The Earth is a huge and interconnected ecosystem, would something as small as a habitat provide a self sustaining ecosystem? The best known experiment is Biosphere2, which attempted to create an entirely self sustaining closed environment.
This is generally regarded as a failure. Oxygen and carbon dioxide levels fluctuated, they did not grow enough food (although almost enough) and all the non-human vertebrates and pollinating insects died, while others (cockroaches and ants) were all too successful.
In fact, I would regard it as a partial success, given the limitations on the experiment:
The area was very small compared to the proposed space habitats.
The human volunteers were short of scientific and technical knowledge, and bickered amongst themselves (which is what happens when you confine a few people to a small space for a long time…)
It’s the first serious experiment of its kind, and it is rare to get things right the first time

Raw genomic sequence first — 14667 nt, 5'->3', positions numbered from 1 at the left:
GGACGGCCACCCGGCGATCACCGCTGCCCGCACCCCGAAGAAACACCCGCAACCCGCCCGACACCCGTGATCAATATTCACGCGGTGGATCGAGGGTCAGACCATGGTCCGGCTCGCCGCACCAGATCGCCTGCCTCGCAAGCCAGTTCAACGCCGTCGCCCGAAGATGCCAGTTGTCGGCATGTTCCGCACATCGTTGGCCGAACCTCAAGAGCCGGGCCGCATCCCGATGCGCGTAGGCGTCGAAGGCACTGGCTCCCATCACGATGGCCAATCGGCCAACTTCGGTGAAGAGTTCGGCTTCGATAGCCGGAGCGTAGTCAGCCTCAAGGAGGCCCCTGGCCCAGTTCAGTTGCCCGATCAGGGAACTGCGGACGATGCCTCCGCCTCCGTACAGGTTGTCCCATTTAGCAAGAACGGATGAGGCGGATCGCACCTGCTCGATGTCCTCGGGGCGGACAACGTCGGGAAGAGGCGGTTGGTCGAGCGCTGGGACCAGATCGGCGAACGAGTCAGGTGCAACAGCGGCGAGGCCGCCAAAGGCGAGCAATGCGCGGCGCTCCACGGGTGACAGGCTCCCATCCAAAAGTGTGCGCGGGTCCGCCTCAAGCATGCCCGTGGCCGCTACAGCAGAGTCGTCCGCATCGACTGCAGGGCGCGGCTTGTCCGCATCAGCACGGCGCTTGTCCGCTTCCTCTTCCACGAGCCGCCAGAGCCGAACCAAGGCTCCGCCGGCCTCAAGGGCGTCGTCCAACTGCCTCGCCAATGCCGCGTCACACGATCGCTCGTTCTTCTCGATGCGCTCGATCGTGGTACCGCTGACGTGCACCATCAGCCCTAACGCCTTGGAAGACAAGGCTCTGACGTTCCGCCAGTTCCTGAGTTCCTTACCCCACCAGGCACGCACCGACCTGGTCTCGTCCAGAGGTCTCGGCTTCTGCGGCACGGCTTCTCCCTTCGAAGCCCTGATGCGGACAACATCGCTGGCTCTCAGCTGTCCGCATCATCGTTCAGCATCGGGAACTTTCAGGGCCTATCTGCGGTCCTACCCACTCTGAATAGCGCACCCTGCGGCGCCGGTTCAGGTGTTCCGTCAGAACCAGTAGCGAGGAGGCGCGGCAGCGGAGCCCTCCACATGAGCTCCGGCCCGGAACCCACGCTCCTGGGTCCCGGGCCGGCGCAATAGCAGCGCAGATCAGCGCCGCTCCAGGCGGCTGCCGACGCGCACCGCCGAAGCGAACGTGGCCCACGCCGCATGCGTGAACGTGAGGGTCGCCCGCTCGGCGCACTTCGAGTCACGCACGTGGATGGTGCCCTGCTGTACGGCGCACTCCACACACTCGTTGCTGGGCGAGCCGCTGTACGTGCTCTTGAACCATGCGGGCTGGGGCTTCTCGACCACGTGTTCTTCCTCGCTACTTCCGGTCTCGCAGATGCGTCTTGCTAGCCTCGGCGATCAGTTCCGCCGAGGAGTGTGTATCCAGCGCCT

Some external input would be acceptable in practice e.g. some scrubbing of air to get rid of excess CO2, and not leave it all to plants. After all, that keeps the ISS habitable.
On Earth we go to considerable lengths already to “artificially” recycle solid and aqueous wastes, particularly in urban areas in the developed world, and the environmental pressures to do this are increasing.
More research is needed, but I would judge that sustainable ecosystems, on the scale of the habitats discussed here, are quite achievable. It does however imply that the bigger the habitat, the easier it would be.
Getting Around in Space